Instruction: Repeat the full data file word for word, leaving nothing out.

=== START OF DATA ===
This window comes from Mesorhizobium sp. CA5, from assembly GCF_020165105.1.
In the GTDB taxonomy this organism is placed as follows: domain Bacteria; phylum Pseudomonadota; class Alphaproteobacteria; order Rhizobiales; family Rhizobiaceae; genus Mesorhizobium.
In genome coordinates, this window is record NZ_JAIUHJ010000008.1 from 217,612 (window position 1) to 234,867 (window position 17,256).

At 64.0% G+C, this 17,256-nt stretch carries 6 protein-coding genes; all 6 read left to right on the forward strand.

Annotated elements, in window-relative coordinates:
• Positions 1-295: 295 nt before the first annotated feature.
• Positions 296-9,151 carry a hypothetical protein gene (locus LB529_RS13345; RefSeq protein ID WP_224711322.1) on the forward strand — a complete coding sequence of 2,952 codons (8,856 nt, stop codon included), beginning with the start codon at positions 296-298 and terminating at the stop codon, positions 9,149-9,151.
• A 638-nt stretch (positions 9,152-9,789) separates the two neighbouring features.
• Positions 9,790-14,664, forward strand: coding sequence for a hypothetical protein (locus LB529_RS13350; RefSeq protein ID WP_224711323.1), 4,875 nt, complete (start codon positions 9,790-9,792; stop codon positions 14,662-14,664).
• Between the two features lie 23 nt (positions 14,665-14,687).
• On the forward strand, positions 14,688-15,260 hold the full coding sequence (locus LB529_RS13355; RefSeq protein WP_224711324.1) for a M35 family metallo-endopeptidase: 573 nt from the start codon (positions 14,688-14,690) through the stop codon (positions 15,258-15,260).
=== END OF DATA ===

This window comes from Mesorhizobium sp. CA5, from assembly GCF_020165105.1.
In the GTDB taxonomy this organism is placed as follows: domain Bacteria; phylum Pseudomonadota; class Alphaproteobacteria; order Rhizobiales; family Rhizobiaceae; genus Mesorhizobium.
In genome coordinates, this window is record NZ_JAIUHJ010000008.1 from 217,612 (window position 1) to 234,867 (window position 17,256).

At 64.0% G+C, this 17,256-nt stretch carries 6 protein-coding genes; all 6 read left to right on the forward strand.

Annotated elements, in window-relative coordinates:
• Positions 1-295: 295 nt before the first annotated feature.
• Positions 296-9,151 carry a hypothetical protein gene (locus LB529_RS13345; RefSeq protein ID WP_224711322.1) on the forward strand — a complete coding sequence of 2,952 codons (8,856 nt, stop codon included), beginning with the start codon at positions 296-298 and terminating at the stop codon, positions 9,149-9,151.
• A 638-nt stretch (positions 9,152-9,789) separates the two neighbouring features.
• Positions 9,790-14,664, forward strand: coding sequence for a hypothetical protein (locus LB529_RS13350; RefSeq protein ID WP_224711323.1), 4,875 nt, complete (start codon positions 9,790-9,792; stop codon positions 14,662-14,664).
• Between the two features lie 23 nt (positions 14,665-14,687).
• On the forward strand, positions 14,688-15,260 hold the full coding sequence (locus LB529_RS13355; RefSeq protein WP_224711324.1) for a M35 family metallo-endopeptidase: 573 nt from the start codon (positions 14,688-14,690) through the stop codon (positions 15,258-15,260).